All of the participating stakeholders in the trade chain and patient care should use the machine-readable identification and integrate the data that is stored in the code for their own processes. This way significant process optimization and increased efficiency can be achieved in these areas. Initially, the introduction of the UDI system will be a considerable challenge for the manufacturers. Aside from technical and technological issues for example during the application of the machine-readable coding, organizational changes of the manufacturing and design processes are also going to be necessary. Among other things, manufacturers have to make sure that all data connected to the product and the specific UDI located on it, will also be consolidated, collected, stored, updated and evaluated if applicable. The UDI system will consequently also have a significant impact on the manufacturer’s quality management.


Photo: Fingerprint

COMPAMED.de: What does the technology that enables the detailed identification and traceability of medical devices need to achieve? How is the UDI made up?

Neumann: One is going to use machine-readable coding systems with globally harmonised standards, so a device can be identified anywhere in the world. The static part of the UDI contains data that provides more detailed information on the type of product and presents a form of product identifier. In the dynamic part, you find data that identifies the individual device: for instance the serial numbers, the expiration date, batch number or the like. The static part of the UDI is going to be the access code to a UDI database that needs to be built up, with which ultimately all data that’s needed by the parties in the supply chain can be retrieved. Currently the IMDRF aims to cross-link the UDI databases with each other, so a global uniform system can be created.

This would create an efficient tool for an international market observation system. In case of recalls, public authorities and hospitals all over the world could quickly and efficiently identify the affected products. The UDI will make the set up of implant registries more efficient. The UDI of implanted devices for instance could thus be efficiently registered in electronic patient records, and in case of emergency, this would enable quick identification of the affected patient. The UDI code will ultimately also be used for billing of medical treatments.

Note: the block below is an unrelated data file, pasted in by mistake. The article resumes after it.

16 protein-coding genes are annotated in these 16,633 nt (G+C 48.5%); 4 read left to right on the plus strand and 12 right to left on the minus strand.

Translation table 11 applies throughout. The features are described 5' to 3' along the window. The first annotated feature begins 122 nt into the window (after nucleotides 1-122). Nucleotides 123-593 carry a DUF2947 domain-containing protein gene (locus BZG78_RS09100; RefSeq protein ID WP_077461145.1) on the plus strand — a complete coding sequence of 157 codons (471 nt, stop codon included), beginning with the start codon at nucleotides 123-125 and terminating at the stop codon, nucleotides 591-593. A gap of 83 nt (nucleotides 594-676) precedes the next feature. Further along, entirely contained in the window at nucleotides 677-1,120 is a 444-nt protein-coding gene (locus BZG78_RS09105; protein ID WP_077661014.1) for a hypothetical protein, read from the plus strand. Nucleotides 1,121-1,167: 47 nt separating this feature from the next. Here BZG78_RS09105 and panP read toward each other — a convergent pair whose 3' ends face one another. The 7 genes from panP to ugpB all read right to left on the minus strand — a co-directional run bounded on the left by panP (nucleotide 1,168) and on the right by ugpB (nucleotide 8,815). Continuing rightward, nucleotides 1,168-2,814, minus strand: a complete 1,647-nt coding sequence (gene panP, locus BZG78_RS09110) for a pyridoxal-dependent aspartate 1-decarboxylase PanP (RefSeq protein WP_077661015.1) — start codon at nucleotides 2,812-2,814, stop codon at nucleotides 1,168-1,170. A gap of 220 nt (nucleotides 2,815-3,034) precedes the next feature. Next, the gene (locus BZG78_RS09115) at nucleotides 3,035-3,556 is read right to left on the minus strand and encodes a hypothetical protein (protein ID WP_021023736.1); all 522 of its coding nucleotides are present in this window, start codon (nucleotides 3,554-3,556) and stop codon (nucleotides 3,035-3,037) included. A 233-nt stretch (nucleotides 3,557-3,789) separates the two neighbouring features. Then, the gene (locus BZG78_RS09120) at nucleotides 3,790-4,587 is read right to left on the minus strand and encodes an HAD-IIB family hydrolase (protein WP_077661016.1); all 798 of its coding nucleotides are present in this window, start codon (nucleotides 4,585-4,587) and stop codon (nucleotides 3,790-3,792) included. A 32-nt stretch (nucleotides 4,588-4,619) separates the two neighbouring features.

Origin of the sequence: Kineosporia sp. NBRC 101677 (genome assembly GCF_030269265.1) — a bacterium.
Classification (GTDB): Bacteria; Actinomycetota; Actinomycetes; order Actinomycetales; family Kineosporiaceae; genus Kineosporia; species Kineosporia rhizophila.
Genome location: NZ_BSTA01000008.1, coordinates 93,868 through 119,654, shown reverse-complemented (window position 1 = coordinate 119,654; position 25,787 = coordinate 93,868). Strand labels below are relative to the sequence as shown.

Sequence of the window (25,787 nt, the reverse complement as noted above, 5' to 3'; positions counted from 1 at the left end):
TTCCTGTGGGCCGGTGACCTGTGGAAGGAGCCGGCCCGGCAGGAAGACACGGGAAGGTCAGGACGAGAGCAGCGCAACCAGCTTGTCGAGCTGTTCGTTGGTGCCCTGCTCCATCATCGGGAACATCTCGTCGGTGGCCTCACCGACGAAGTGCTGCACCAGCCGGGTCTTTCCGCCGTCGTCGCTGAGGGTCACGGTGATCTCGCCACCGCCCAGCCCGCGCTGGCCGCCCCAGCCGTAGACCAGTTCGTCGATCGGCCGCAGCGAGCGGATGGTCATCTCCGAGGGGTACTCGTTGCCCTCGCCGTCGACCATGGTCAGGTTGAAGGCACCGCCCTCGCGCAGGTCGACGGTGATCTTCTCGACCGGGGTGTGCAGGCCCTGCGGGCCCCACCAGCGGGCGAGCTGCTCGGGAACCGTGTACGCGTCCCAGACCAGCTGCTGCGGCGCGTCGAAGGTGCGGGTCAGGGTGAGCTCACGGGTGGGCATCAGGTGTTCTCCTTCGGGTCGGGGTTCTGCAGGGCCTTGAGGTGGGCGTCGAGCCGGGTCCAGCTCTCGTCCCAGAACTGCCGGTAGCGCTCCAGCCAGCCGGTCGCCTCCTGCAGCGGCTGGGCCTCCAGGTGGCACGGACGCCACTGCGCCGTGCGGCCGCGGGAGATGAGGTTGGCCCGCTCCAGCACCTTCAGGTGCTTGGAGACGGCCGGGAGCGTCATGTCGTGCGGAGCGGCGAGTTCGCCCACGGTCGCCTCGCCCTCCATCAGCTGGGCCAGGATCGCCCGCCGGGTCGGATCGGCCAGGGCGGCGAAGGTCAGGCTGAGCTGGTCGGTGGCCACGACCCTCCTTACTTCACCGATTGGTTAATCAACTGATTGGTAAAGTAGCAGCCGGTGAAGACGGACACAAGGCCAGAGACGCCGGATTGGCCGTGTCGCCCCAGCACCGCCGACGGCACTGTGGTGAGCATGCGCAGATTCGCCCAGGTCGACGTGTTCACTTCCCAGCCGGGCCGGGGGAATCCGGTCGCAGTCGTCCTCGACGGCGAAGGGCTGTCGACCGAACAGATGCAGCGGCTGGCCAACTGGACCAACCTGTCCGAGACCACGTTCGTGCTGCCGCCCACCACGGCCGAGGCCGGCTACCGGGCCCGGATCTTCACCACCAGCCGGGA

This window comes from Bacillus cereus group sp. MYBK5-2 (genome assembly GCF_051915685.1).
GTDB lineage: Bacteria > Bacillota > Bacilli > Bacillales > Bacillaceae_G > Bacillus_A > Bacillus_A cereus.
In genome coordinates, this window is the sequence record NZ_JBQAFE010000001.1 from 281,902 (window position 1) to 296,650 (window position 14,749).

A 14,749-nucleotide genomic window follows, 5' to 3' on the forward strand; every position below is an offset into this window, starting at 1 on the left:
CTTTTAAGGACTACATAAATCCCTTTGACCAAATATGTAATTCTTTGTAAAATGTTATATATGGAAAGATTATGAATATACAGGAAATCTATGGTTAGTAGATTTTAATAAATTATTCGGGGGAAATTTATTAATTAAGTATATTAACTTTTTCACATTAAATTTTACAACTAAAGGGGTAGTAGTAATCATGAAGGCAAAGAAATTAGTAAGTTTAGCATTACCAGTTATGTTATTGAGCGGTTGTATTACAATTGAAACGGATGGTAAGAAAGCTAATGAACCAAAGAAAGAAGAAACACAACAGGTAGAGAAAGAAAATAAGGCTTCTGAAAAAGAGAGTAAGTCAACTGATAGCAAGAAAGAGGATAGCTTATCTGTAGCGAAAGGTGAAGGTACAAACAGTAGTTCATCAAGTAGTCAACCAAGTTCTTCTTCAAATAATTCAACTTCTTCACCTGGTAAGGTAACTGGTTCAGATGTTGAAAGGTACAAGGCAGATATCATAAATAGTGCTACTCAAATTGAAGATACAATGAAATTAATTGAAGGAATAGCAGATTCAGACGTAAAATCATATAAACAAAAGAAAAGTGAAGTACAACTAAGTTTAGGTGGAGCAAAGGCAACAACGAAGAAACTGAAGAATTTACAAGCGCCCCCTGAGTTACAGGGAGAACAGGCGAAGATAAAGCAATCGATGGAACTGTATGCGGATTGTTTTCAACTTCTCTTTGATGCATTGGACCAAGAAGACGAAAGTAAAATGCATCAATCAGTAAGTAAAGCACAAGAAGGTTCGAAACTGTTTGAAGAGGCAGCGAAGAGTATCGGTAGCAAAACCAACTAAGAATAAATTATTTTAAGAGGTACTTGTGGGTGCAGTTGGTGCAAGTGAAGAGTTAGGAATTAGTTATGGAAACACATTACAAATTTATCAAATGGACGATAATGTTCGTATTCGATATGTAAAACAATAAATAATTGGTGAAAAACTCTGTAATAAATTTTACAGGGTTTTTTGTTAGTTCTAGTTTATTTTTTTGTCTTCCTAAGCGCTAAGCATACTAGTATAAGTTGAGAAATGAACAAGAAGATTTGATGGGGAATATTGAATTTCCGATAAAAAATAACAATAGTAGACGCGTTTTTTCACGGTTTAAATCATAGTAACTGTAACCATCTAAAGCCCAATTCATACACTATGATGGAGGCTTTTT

COMPAMED.de: When will UDI be mandatory worldwide for all medical device manufacturers?

Neumann: In addition to the UDI relevant new requirements for manufacturers, in the new medical device legislation the European commission plans to also set up special regulations for the supply chain parties, the so-called ”economic operators“. They are to be obligated to “scan” all incoming and shipped devices and to keep corresponding records on them. This is meant to ensure that the location of devices along the supply chain can be quickly determined if necessary.

The commission would like to publish its official proposal for revision of the medical device legislation in July of 2012 and act on the assumption that proceedings in the assembly and parliament can be concluded at the earliest in 2013. Under consideration of the usual transition periods, the first products would have to be identified accordingly in 2015 at the earliest. Whether all other regions will have participated by then is questionable. However, if this identification system established itself in the large marketplaces U.S. and Europe, this standard will then be easier to implement worldwide.

The interview was conducted by Diana Posth and translated by Elena O'Meara.